Advanced search

Interrupted nights with a 3 year old.

(15 Posts)
Viv Mon 05-Mar-01 14:13:27

My daughter having always slept reasonably well from a very early age has in the last couple of weeks been very difficult to get to sleep 'I can't go to sleep', being yelled at us repeatedly gets very wearing! Also she is waking in the night and crying, needing us to go into her and resettle her. On the odd occasion she has got really upset and wet the bed.
I would be interested to know if anyone else has been there as I can't think of any reason why she should be like this, no changes in routine, no stress at home, still seems very happy at nursery (and following other discussions on this site, we have done some digging here).
We have also tried to talk to her about this and she says she isn't afraid of anything, isn't having bad dreams etc.
So I am at a loss as where to go next, I really would appreciate your thoughts.

Debsb Mon 05-Mar-01 14:32:46

Is she having 'night terrors'? These seem to be different to nightmares in that the child frequently doesn't wake up, or if she does, is just distraught but cannot remember any nightmares. My eldest went through this at about the same age, as did the daughter of one of my friends (not heard of any boys!) I found that giving my daughter 'sleepy dream dust' did the trick. This is special dust given by the fairies in the garden, specifically to give them nice dreams. I did spend 10 - 15 minutes detailing all the things in the dream (may be holidays, playing at friends, going to park etc. It did seem to do the trick. The downside is that I'm still doing it 2 years later, and have had friends kids asking if they can have some!

Viv Mon 05-Mar-01 17:10:16

Thanks Debsb I'll give it a go tonight and let you know how I get on.

Batters Tue 06-Mar-01 22:00:16

Message withdrawn at poster's request.

Tigermoth Wed 07-Mar-01 11:33:31

I read somewhere that having any sort of light in the bedroom, for adults or for children, is bad for sleep patterns. Tests had been done to prove this, apparently. The article recommended that even night lights should be phased out of children's rooms to aid deep sleep. The reason was even with your eyelids closed, you can still 'see' some light. Any one know anything more about this?

Emmagee Wed 07-Mar-01 14:07:09

Haven't read anything about this, but for those of us in London/major towns etc the light pollution is so bad that it's never REALLY dark. I just spent a few days out of London and loved the fact that my bedroom was black, but I don't think my sleep was any different

Bells Wed 07-Mar-01 14:34:28

Too right Emmagee. Not a problem of course faced by women MP's who enjoy 18 weeks maternity leave on full pay!

Bells Wed 07-Mar-01 14:35:25

Eek! Wrong section....

Rmea Thu 08-Mar-01 20:32:37

I have also heard of this "new" theory that light in the bedroom disrupts proper sleep patterns. I am also a big fan of dark bedrooms and I have lined all the bedroom curtains with black-out material. Only one of my children uses a night-light, the others all sleep in complete black. I put the night-light on the floor away from the bed so she cannot see it, but it gives a faint glow. Black-out curtains are brilliant in the summer because without them we all respond to the early light of the mornings. Another tip is to draw the curtains before the child enters the room for bed, so you don't have to (hopefully) go through the "but it's not dark yet" routine.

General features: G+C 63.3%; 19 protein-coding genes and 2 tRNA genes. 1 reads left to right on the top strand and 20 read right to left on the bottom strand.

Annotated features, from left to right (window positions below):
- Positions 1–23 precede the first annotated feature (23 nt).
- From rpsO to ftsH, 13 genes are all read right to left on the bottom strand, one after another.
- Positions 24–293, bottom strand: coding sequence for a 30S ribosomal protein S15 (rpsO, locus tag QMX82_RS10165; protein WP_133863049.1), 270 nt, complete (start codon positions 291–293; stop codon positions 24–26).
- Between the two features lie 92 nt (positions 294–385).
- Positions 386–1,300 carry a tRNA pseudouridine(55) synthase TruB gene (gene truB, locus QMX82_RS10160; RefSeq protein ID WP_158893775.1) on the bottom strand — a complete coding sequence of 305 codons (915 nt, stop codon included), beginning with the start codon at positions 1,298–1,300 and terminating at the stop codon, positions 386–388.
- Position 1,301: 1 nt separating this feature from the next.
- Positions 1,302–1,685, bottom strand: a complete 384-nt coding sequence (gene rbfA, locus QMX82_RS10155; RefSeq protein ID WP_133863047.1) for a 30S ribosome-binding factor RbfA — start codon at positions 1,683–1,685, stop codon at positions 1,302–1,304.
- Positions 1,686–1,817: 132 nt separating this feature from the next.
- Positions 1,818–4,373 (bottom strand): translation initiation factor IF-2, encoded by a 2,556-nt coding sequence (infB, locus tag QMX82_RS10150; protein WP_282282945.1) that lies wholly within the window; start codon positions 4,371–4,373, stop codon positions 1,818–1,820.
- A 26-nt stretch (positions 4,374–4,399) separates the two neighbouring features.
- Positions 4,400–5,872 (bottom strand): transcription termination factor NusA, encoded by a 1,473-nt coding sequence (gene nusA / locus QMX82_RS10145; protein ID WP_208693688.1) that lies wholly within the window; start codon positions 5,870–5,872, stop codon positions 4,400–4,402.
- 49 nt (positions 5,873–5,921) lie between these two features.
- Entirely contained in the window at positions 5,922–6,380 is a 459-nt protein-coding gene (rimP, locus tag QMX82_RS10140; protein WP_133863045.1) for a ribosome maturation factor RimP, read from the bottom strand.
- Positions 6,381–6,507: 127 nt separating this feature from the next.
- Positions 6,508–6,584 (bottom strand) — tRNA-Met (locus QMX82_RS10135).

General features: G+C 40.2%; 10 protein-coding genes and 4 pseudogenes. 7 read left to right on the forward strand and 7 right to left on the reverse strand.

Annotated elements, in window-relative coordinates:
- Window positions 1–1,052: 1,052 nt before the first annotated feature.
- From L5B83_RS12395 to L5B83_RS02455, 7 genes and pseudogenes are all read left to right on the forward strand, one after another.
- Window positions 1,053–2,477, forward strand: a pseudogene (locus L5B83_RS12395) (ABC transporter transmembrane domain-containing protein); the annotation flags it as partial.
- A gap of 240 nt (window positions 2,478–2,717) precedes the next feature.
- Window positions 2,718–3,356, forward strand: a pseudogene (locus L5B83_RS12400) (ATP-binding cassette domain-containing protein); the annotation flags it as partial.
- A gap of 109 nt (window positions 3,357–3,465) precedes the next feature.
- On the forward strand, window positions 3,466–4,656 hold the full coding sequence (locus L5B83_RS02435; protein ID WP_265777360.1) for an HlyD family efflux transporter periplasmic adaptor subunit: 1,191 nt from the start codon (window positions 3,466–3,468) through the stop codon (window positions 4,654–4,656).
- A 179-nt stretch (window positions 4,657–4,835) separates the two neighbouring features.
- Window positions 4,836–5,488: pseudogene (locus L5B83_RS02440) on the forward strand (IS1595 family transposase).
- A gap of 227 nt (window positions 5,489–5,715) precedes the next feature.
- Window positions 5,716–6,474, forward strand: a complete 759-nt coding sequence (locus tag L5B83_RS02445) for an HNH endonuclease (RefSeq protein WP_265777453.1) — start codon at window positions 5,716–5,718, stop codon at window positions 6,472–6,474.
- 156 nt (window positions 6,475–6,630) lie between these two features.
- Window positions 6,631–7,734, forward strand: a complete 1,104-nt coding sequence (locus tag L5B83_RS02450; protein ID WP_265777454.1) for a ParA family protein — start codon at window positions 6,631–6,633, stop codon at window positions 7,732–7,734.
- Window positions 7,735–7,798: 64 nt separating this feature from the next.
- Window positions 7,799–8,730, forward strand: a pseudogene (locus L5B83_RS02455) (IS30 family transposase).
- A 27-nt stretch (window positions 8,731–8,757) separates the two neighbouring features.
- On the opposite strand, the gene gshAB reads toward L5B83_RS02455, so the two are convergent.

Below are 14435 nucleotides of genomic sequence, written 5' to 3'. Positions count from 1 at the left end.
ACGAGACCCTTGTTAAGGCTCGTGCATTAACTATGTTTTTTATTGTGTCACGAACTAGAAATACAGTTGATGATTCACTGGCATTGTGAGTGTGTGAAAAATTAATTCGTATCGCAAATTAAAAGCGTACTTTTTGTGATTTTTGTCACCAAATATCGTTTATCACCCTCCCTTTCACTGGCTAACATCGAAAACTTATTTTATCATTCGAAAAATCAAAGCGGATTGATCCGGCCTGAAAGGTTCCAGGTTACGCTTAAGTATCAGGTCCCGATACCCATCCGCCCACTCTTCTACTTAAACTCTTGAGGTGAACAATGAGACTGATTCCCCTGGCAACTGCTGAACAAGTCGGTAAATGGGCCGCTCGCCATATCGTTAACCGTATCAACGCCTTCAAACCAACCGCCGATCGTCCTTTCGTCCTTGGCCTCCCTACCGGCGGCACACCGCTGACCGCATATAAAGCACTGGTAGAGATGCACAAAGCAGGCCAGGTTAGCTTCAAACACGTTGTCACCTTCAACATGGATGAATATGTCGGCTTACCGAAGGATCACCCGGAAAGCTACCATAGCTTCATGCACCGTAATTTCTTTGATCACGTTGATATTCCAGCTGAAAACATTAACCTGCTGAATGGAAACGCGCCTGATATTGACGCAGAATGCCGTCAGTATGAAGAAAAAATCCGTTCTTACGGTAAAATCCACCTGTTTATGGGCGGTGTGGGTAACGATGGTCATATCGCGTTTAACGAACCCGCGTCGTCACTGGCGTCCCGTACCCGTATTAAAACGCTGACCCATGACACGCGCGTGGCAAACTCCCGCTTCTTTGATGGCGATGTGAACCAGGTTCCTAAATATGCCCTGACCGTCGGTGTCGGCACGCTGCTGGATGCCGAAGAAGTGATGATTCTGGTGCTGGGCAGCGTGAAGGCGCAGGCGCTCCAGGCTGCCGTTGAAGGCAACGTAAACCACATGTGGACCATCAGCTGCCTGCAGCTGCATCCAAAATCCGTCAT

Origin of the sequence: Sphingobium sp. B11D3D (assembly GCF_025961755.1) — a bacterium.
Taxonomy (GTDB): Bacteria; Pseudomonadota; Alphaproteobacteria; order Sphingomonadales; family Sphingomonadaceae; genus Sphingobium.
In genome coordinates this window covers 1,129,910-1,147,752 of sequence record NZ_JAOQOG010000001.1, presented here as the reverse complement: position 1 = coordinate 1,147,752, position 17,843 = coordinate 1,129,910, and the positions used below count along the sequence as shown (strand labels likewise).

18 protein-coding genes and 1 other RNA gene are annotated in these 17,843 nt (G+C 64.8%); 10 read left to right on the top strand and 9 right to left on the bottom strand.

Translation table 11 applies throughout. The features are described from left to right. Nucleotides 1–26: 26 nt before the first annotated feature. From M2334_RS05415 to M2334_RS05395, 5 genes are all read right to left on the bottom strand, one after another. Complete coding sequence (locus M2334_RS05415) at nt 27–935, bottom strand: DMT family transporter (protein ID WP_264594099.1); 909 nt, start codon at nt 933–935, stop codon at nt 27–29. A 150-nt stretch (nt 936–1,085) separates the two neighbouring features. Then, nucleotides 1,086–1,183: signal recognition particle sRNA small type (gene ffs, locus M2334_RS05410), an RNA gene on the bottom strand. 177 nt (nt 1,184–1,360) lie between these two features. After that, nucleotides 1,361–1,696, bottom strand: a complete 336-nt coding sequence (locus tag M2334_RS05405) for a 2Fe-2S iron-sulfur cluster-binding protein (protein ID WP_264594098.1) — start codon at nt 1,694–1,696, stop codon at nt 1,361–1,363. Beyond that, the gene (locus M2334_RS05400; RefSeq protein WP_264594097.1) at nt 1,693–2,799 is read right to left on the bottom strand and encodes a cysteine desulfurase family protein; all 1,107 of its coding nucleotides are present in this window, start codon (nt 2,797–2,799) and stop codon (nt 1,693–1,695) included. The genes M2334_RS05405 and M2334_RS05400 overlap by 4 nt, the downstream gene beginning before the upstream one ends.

All 3 of my girls have suffered night terrors, one of them really badly and for a long time. They really are most distressing and alarming to deal with. My boy hasn't had them - and hopefullyu won't!

Viv Thu 08-Mar-01 20:42:23

Thanks everyone, I am trying to withdraw the nightlight at the moment so far we have agreed to have it on while she goes to sleep and when I go up to bed I turn it off. Only tried it one night so far so we'll see if it helps. We are trying the sleepy dream idea and it is certainly helping her get to sleep better although currently she is still waking up in the night very upset, but I do think we are making some progress. I'll keep you informed and many thanks again

Kels Tue 03-Jun-03 09:09:27

Hi, I have a 17 month old who's just started waking up REALLY early! Does anyone know where I can get black out material? I tried Allders and they said they didn't sell it and offered me a thin black cotton! Not very helpful!! Thanks.

easy Tue 03-Jun-03 14:28:54

I got a beautiful black-out blind from John Lewis. It does the job, but it is blue to match the decor, they do all colours.

If you want black-out fabric, (which is usually white), go to the curtain dept, they will sell it as curtain lining

easy Tue 03-Jun-03 14:31:26

BTW it worked for the last two years, but ds has now started waking early again, despite the blind.

I think some people just sense the start of day (but not me, until ds comes into the room shouting "Wake up sleepy heads" at 5.45 am).

Sheila Thu 05-Jun-03 13:27:49

My DS is regularly getting me up at 5.15 at the moment despite blackout linings to his bedroom curtains. A chink of light always seemes to get through. Also the birds make a LOT of noise at daybreak. There's an amorous woodpigeon who's particualrly troublesome...

Kels Thu 05-Jun-03 21:29:24

Many thanks, I got the lining from John Lewis Wednesday, put it up that day and Alex slept until 8:30 - WOW!!

Join the discussion

Registering is free, easy, and means you can join in the discussion, watch threads, get discounts, win prizes and lots more.

Register now »

Already registered? Log in with: